Mikel Jollett is the frontman of the indie band The Airborne Toxic Event. Prior to forming the band, Jollett graduated with honors from Stanford University. He was an on-air columnist for NPR's All Things Considered, an editor-at-large for Men's Health and an editor at Filter magazine. His fiction has been published in McSweeney's.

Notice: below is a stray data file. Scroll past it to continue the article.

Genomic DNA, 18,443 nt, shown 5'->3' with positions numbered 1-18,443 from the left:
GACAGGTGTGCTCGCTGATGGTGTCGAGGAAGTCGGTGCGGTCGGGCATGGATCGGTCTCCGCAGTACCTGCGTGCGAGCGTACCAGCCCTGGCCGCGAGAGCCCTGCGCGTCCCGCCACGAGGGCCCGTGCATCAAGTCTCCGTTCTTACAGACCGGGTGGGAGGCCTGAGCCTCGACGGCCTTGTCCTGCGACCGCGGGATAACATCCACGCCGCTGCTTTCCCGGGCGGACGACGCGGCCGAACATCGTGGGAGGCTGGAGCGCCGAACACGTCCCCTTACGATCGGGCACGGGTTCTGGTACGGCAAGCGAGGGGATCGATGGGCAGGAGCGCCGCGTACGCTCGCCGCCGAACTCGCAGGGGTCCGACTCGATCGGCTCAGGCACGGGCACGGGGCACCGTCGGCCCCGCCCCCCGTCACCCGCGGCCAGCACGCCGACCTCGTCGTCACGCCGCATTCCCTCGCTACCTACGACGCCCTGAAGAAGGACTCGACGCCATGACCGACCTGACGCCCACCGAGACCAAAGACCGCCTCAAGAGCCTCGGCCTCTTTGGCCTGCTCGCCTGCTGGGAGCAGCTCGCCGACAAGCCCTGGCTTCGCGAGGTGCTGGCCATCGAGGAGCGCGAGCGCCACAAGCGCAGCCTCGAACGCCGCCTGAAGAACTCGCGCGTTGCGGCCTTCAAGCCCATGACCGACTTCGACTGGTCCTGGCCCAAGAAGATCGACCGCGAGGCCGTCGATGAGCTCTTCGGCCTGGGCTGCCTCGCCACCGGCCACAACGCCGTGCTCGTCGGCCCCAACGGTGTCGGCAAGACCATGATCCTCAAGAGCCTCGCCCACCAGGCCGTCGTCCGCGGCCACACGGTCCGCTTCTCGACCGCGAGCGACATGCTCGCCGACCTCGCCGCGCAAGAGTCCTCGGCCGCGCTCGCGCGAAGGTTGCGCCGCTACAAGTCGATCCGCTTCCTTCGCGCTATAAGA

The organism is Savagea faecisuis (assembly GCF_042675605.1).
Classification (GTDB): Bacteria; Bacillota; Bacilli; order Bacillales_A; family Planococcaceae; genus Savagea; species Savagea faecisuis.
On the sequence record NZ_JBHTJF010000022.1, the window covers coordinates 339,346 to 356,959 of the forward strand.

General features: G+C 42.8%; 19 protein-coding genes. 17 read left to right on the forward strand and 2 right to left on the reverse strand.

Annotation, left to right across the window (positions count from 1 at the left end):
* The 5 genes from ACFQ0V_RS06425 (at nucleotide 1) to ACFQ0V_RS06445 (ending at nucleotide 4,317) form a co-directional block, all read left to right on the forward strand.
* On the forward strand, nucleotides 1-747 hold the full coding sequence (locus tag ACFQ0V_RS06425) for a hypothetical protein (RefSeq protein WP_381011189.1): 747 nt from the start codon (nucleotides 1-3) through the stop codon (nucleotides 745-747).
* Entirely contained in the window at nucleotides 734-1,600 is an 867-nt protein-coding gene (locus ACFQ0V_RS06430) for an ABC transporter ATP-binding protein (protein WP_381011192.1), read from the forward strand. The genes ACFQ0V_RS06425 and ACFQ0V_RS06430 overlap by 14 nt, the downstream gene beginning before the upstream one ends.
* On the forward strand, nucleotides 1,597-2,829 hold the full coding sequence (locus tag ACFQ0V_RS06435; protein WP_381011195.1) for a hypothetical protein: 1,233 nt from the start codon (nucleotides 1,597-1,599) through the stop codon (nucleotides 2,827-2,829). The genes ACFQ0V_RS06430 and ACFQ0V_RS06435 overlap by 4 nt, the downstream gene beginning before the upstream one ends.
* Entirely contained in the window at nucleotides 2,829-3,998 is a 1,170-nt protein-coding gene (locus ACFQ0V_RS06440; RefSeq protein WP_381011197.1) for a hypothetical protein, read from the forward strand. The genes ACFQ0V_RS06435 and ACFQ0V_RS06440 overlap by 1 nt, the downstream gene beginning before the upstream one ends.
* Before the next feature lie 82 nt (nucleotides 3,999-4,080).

A memoir that is dangerous, immediate and lyrical from the jump. - Wall Street JournalA Gen-X This Boy's Life...Music and his fierce brilliance boost Jollett; a visceral urge to leave his background behind propels him to excel... In the end, Jollett shakes off the past to become the captain of his own soul. Hollywood Park is a triumph. - O, The Oprah MagazineJollett has an innate sensitivity and eye for detail. You sense that any novel he'd write would be a good one, a Denis Johnson-esque tale rife with drifters and drugs . . . He recognizes literature as what the critic Kenneth Burke called equipment for living. - Washington PostAmazing. Mikel Jollett takes the shards of a broken childhood - imagine a life where escaping from a violent cult is somehow not a path to safety - and makes it a universal story of the struggle to find connection in a brutally beautiful world. His story zigs where you think it's going to zag, and even the most irredeemable characters somehow surprise us with their tenacity. It's a complicated story with a simple payoff: this is how the light gets in, this is how an artist gets made. - GLEN DAVID GOLD, author of Carter Beats the DevilEngaging and heartbreaking. A good choice for fans of memoirs about overcoming dysfunctional childhoods like Educated and The Glass Castle. - BooklistThe frontman of rock band Airborne Toxic Event chronicles, in gorgeous and exacting lyricism, his harrowing coming-of-age within (and eventual escape from) the Church of Synanon, a violent religious cult. - O, The Oprah Magazine, The 30 Most Anticipated Books of 2020 (so Far)A painstaking emotional accounting of a tortured youth ultimately redeemed through music, therapy, and love. - Kirkus, STARRED REVIEWJollett's story serves as a potent reminder that while we cannot change the hand we're dealt, our freedom lies in what we choose to do with those cards. - Adrienne Brodeur, author of Wild Game, THE MILLIONS